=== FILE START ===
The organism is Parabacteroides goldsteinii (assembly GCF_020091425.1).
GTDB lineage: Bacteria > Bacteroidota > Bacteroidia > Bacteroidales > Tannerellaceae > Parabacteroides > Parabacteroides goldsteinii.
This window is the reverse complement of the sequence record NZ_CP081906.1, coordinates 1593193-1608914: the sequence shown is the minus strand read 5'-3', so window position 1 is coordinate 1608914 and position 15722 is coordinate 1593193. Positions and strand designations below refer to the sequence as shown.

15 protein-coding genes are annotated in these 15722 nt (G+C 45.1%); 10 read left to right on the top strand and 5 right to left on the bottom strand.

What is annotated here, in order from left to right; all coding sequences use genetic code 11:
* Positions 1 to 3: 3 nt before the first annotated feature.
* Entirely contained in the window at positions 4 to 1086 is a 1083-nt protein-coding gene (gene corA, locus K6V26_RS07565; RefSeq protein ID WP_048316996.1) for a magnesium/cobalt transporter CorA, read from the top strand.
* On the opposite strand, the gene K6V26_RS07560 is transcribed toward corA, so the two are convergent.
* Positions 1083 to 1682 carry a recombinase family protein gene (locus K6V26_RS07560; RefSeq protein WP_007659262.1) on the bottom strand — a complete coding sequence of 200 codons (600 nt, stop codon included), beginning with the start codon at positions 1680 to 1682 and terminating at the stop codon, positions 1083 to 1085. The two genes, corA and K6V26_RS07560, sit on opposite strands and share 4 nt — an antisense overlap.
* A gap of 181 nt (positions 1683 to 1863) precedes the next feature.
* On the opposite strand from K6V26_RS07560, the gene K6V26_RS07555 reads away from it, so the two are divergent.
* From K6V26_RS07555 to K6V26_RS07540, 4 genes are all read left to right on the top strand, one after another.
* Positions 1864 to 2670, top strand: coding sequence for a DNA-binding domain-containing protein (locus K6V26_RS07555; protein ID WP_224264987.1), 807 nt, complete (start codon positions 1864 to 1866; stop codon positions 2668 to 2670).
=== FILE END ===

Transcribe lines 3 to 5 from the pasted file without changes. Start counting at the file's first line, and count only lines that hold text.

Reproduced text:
This window is the reverse complement of the sequence record NZ_CP081906.1, coordinates 1593193-1608914: the sequence shown is the minus strand read 5'-3', so window position 1 is coordinate 1608914 and position 15722 is coordinate 1593193. Positions and strand designations below refer to the sequence as shown.

15 protein-coding genes are annotated in these 15722 nt (G+C 45.1%); 10 read left to right on the top strand and 5 right to left on the bottom strand.

What is annotated here, in order from left to right; all coding sequences use genetic code 11: